Get Inspired.

June 29, 2009 at 9:23 pm 2 comments

With the economy suffering, non-profits and our communities are feeling the impact in significant ways.  We may not have extra dollars to donate outright but there are other ways to give.  Here are just a few options if you are finding that, especially during this time, you have an incredible desire to connect.     

Team in Training 2005

Team in Training 2005

Participate in the Team in Training program, an Avon Breast Cancer Walk, or an MS bike ride.   There are athletic endurance events that are tied to fundraisers that allow you to raise money for a cause while receiving coaching or support to complete the event.   In 2005, I did two century rides with Team in Training which raises money for the Leukemia and Lymphoma Society.  It was a conrete way for me to support my dad’s fight against cancer while raising money for a cause that was dear to all of us– cancer research and care. 

Join a Board of Directors for a local non-profit.  I have served on three boards over the years and have found the experience to be so rewarding.  Non-profits need a greate deal of human capital to run smoothly and, as a board member, you contribute meaningfully to an issue and program that is important to you.  Interested in serving as a board member?  Call up a non-profit that interests you and ask to meet with the Executive Director over the phone or in person.  When you meet, learn more and offer your skills.   

Donate to Locks of Love.  Locks of Love provides hair pieces to children who suffer medical hair loss.  If your hair grows fairly quickly, this is a great thing to do.  Some salons even offer free haircuts with your Locks of Love donation.   

Give an Alternative Gift.  So what’s an alternative gift?  It’s the perfect thing for you to get for the person who you have a hard time finding the perfect gift.  An alternative gift is a donation that you make to a non-profit in someone’s name.  The great thing is that you can pick something that perfeclty captures your loved one’s spirit.  Heifer International is one of the most popular options but just about any non-profit will work with you to make your alternative gift possible. You can also use your birthday or your child’s birthday as an opportunity to ask for alternative gifts.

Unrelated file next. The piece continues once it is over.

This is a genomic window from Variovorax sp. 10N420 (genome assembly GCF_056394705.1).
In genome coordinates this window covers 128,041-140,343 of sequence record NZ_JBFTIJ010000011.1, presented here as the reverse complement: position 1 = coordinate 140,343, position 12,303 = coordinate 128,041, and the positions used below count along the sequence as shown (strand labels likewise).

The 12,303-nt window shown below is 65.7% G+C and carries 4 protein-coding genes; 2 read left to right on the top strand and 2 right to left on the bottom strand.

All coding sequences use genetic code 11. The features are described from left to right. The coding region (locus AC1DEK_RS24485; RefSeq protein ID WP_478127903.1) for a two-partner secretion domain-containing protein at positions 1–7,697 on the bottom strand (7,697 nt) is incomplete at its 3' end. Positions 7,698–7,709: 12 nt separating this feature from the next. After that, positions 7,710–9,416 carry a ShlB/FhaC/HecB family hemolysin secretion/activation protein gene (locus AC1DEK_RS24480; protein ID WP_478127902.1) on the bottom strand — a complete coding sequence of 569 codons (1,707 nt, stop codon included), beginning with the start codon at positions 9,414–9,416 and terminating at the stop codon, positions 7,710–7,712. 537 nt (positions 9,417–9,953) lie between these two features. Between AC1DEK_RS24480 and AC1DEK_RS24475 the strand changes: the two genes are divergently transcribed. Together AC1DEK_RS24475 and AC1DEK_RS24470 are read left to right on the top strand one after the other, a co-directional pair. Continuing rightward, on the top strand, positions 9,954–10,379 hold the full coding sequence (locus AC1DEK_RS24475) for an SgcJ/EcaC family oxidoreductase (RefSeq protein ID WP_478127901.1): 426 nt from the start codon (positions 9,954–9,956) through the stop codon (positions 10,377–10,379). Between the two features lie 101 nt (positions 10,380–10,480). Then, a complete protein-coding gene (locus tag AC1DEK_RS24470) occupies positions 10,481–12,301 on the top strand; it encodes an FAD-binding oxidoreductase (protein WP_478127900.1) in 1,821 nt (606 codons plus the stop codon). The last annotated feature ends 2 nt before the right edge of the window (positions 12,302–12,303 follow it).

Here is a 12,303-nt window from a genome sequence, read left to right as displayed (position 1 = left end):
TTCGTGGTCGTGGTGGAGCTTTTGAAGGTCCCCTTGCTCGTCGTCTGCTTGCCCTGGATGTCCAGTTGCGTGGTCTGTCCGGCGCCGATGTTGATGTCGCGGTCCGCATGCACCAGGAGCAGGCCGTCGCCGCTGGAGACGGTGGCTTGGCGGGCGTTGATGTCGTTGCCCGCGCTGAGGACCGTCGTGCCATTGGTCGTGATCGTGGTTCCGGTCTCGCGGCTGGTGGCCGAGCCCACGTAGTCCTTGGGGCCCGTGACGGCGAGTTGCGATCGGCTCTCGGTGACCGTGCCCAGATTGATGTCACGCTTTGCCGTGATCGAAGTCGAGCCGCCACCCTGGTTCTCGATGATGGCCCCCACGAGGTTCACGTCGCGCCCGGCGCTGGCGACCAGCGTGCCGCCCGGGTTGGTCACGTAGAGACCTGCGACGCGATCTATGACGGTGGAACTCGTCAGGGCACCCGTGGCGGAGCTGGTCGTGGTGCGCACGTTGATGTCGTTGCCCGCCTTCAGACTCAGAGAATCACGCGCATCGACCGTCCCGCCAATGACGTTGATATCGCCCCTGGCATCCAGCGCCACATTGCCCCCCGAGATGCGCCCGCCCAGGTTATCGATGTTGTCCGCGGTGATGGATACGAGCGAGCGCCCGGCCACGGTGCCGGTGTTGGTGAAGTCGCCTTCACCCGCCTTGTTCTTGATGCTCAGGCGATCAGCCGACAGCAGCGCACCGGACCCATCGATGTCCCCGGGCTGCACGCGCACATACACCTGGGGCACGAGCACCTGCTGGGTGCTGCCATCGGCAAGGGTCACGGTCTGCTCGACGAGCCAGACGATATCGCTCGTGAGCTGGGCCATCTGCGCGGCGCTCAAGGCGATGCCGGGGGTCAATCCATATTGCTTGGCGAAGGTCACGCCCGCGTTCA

Working at an orphange in Puerto Rico

Working at an orphange in Puerto Rico

Engage in your community.  I have been during regular, weekly volunteer work since I was 18.  Unless I’ve been on vacation, a week hasn’t gone by in 17 years where I didn’t volunteer in some way.  It’s how I understand how to be in community and it is how I keep my lens from just focusing on me, me, me.  Over the years, I have done whatever needed to be done for a non-profit that I cared about as well as offered my unique skills– like teaching writing classes in an afterschool program.   For example, are you a hair dresser?  Contact Dress for Success to offer job interview hair styling classes to their clients.  Are you an artist?  Donate some of your work to a non-profit’s silent auction.  Have a certain day/time to spare, check on the Hands on Network or Volunteer Match to explore some options in your area.

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a beautiful life An accident looking for a place to happen: drowning in Hijas books!

2 Comments Add your own

  • 1. Vicky  |  February 17, 2010 at 10:03 am

    Im looking to do my practice in PR.. What orphange is this?

    • 2. rosiemolinary  |  February 17, 2010 at 12:17 pm

      Oh this was so long that I can’t remember. It was in the hills of Camuy. Best of luck to you!


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In a Bookstore Near You

What does it mean to be beautiful in America? For years, pop culture has insisted that beautiful women are tall, thin, and blonde. So what do you do if your mirror reflects olive skin, raven hair, and a short build? Hijas Americanas: Beauty, Body Image, and Growing Up Latina offers a provocative account of the struggles and triumphs of Latina forced to reconcile these conflicting realities. Rosie Molinary combines her own experience with the voices of hundreds of Latinas who grew up in the US navigating issues of gender, image, and sexuality. This empathetic ethnography exemplifies the ways in which our experiences are both profoundly individualistic and comfortingly universal.
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